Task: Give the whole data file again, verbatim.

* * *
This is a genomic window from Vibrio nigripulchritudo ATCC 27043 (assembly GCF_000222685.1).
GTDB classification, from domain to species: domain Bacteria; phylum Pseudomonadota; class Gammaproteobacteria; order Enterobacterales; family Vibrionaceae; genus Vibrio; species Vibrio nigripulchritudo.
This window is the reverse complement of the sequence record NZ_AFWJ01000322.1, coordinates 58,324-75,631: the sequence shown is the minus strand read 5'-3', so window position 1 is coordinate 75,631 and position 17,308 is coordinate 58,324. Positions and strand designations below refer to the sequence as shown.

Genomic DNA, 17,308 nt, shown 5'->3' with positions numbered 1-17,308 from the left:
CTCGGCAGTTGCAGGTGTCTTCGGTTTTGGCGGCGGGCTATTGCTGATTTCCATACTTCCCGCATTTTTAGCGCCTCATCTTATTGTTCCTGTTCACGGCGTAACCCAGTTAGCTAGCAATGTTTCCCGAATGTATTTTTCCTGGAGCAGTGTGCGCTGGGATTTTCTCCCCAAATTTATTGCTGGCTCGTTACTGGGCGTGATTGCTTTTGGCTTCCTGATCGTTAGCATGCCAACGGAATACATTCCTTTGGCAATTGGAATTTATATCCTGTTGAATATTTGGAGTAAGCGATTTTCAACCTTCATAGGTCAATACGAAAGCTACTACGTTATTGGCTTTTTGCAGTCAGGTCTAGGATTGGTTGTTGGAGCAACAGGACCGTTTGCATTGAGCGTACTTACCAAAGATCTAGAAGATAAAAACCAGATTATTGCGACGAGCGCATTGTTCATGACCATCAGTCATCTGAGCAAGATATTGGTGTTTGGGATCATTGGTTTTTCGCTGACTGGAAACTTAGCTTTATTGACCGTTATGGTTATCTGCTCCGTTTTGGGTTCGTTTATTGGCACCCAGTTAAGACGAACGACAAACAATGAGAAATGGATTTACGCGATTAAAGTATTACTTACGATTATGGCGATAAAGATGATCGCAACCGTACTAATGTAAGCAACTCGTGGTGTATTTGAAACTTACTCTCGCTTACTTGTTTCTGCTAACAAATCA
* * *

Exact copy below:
This is a genomic window from Vibrio nigripulchritudo ATCC 27043 (assembly GCF_000222685.1).
GTDB classification, from domain to species: domain Bacteria; phylum Pseudomonadota; class Gammaproteobacteria; order Enterobacterales; family Vibrionaceae; genus Vibrio; species Vibrio nigripulchritudo.
This window is the reverse complement of the sequence record NZ_AFWJ01000322.1, coordinates 58,324-75,631: the sequence shown is the minus strand read 5'-3', so window position 1 is coordinate 75,631 and position 17,308 is coordinate 58,324. Positions and strand designations below refer to the sequence as shown.

Genomic DNA, 17,308 nt, shown 5'->3' with positions numbered 1-17,308 from the left:
CTCGGCAGTTGCAGGTGTCTTCGGTTTTGGCGGCGGGCTATTGCTGATTTCCATACTTCCCGCATTTTTAGCGCCTCATCTTATTGTTCCTGTTCACGGCGTAACCCAGTTAGCTAGCAATGTTTCCCGAATGTATTTTTCCTGGAGCAGTGTGCGCTGGGATTTTCTCCCCAAATTTATTGCTGGCTCGTTACTGGGCGTGATTGCTTTTGGCTTCCTGATCGTTAGCATGCCAACGGAATACATTCCTTTGGCAATTGGAATTTATATCCTGTTGAATATTTGGAGTAAGCGATTTTCAACCTTCATAGGTCAATACGAAAGCTACTACGTTATTGGCTTTTTGCAGTCAGGTCTAGGATTGGTTGTTGGAGCAACAGGACCGTTTGCATTGAGCGTACTTACCAAAGATCTAGAAGATAAAAACCAGATTATTGCGACGAGCGCATTGTTCATGACCATCAGTCATCTGAGCAAGATATTGGTGTTTGGGATCATTGGTTTTTCGCTGACTGGAAACTTAGCTTTATTGACCGTTATGGTTATCTGCTCCGTTTTGGGTTCGTTTATTGGCACCCAGTTAAGACGAACGACAAACAATGAGAAATGGATTTACGCGATTAAAGTATTACTTACGATTATGGCGATAAAGATGATCGCAACCGTACTAATGTAAGCAACTCGTGGTGTATTTGAAACTTACTCTCGCTTACTTGTTTCTGCTAACAAATCA